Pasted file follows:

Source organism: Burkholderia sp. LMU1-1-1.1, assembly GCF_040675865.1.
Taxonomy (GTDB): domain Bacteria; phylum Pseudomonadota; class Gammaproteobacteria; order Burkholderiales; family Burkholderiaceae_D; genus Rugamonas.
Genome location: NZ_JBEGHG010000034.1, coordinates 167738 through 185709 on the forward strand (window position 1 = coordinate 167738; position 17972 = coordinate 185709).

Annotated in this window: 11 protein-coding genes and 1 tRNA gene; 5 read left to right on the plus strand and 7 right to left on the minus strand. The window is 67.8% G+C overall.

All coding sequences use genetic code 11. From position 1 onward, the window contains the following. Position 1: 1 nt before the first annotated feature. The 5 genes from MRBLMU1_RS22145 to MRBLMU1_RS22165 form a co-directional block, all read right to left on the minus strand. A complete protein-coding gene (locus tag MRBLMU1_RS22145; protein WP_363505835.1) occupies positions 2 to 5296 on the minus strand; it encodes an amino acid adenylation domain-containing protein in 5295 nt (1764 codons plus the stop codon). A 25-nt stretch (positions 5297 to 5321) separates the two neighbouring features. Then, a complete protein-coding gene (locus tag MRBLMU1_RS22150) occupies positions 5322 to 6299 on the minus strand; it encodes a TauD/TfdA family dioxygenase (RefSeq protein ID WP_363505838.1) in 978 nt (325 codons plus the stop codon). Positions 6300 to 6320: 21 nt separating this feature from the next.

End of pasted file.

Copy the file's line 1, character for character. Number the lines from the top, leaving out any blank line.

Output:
Source organism: Burkholderia sp. LMU1-1-1.1, assembly GCF_040675865.1.